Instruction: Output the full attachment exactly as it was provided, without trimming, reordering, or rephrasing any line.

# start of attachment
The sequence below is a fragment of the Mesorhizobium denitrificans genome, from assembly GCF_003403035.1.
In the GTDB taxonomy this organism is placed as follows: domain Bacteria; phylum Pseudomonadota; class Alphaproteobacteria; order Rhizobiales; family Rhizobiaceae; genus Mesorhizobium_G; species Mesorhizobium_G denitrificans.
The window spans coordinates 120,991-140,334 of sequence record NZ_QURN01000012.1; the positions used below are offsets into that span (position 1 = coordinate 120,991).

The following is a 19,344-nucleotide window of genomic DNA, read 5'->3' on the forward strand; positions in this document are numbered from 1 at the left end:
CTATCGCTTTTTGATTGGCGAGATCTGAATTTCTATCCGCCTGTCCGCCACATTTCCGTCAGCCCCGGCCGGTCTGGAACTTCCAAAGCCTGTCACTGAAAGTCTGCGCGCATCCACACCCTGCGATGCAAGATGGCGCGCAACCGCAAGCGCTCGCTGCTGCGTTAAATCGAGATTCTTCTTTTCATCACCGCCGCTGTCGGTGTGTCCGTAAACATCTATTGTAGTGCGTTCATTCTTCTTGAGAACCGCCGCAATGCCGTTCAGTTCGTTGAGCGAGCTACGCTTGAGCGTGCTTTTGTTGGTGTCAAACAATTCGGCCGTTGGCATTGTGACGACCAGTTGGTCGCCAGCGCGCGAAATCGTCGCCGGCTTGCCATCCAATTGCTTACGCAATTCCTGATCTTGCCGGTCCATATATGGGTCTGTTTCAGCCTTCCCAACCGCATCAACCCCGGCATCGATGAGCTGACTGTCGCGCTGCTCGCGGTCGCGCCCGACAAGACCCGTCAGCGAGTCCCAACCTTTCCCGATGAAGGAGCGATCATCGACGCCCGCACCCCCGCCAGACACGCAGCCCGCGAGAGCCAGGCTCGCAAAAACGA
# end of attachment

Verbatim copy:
The sequence below is a fragment of the Mesorhizobium denitrificans genome, from assembly GCF_003403035.1.
In the GTDB taxonomy this organism is placed as follows: domain Bacteria; phylum Pseudomonadota; class Alphaproteobacteria; order Rhizobiales; family Rhizobiaceae; genus Mesorhizobium_G; species Mesorhizobium_G denitrificans.
The window spans coordinates 120,991-140,334 of sequence record NZ_QURN01000012.1; the positions used below are offsets into that span (position 1 = coordinate 120,991).

The following is a 19,344-nucleotide window of genomic DNA, read 5'->3' on the forward strand; positions in this document are numbered from 1 at the left end:
CTATCGCTTTTTGATTGGCGAGATCTGAATTTCTATCCGCCTGTCCGCCACATTTCCGTCAGCCCCGGCCGGTCTGGAACTTCCAAAGCCTGTCACTGAAAGTCTGCGCGCATCCACACCCTGCGATGCAAGATGGCGCGCAACCGCAAGCGCTCGCTGCTGCGTTAAATCGAGATTCTTCTTTTCATCACCGCCGCTGTCGGTGTGTCCGTAAACATCTATTGTAGTGCGTTCATTCTTCTTGAGAACCGCCGCAATGCCGTTCAGTTCGTTGAGCGAGCTACGCTTGAGCGTGCTTTTGTTGGTGTCAAACAATTCGGCCGTTGGCATTGTGACGACCAGTTGGTCGCCAGCGCGCGAAATCGTCGCCGGCTTGCCATCCAATTGCTTACGCAATTCCTGATCTTGCCGGTCCATATATGGGTCTGTTTCAGCCTTCCCAACCGCATCAACCCCGGCATCGATGAGCTGACTGTCGCGCTGCTCGCGGTCGCGCCCGACAAGACCCGTCAGCGAGTCCCAACCTTTCCCGATGAAGGAGCGATCATCGACGCCCGCACCCCCGCCAGACACGCAGCCCGCGAGAGCCAGGCTCGCAAAAACGA